[This is the script for my show “The Spirit of Jazz” heard on an internet radio station (Geneva Community Radio).]

This week on the Spirit of Jazz, something completely different…at least for this format. We’re going to play the same tune over and over. Well, I should clarify…it’s one particular jazz composition, but with five varied arrangements.

For jazz flute players, it’s a classic, at least since Moe Koffman penned it in 1957: “The Swinging Shepherd Blues.” It hit #23 on the Billboard pop charts in ‘58, and jazz artists have been playing it ever since.

Why did I choose that particular tune for this “Spirit of Jazz” show? Well, for one thing, you never really know which program will be your last one, and I just felt like doing this! But I have to add, too, that “The Swinging Shepherd Blues” was my first jazz radio theme song, forty years ago. So, allow me, on my 40th anniversary of jazz radio shows to play my theme, over and over and over.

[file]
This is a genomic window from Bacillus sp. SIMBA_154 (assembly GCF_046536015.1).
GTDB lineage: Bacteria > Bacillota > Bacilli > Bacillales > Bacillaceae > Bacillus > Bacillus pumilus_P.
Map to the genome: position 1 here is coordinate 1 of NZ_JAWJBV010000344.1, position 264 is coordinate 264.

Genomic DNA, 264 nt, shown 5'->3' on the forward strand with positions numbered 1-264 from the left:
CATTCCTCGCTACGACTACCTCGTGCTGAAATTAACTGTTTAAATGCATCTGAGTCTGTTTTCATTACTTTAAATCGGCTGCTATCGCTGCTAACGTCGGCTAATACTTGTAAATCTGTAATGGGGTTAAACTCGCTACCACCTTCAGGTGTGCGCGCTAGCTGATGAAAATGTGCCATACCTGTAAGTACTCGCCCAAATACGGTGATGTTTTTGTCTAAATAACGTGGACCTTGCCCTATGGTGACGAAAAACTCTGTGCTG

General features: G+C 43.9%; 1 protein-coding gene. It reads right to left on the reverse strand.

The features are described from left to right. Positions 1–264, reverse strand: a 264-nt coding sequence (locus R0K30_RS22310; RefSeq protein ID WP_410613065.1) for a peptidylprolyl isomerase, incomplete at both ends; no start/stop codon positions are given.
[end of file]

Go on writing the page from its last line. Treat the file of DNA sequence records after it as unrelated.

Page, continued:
You’ll hear the original Moe Koffman version, plus my first theme song, a Reggae version from the 1970s featuring Herbie Mann. We’ll also hear a vocal arrangement from the extraordinary Natalie Cole. And just to make the stew more rich, we’ll also throw in a Latin version from Tito Puente. And why not jazz harp arrangement from Deborah Henson-Conant?

Plus, of course, in keeping with the Spirit of Jazz, some reflections on the job description of shepherds! First, let’s begin at the beginning: the composer Moe Koffman.

SSB  #1 Moe Koffman

That’s the original “Swingin’ Shepherd Blues” played by its composer, jazz flutist Moe Koffman. The album he was working on in the late 1950s featured what someone has described as a “catchy little blues,” but Kaufman’s original title for it had nothing to do with shepherds. The tune was called “Blues Ala Canadiana,” a bow to Koffman’s “home and native land.” The story goes that the album’s producer Morty Palitz didn’t care for that title, and he suggested the one that stuck: Swinging Shepherd Blues.

That story was news to me. I always had assumed that the tune was a tribute to Pastor  John Gensel, the shepherd of a Lutheran flock in midtown New York City. For over three decades, John Gensel developed a jazz ministry, based at St. Peters Lutheran Church, but not limited to the building by any means. Pastor John went where the musicians were, meeting the jazz community in the jazz community. He counseled with the musicians, baptized, listened, visited the sick, and presided over the funerals of jazz greats like Thelonious Monk, Dizzy Gillespie, Miles Davis, John Coltrane, and Erroll Garner, et al.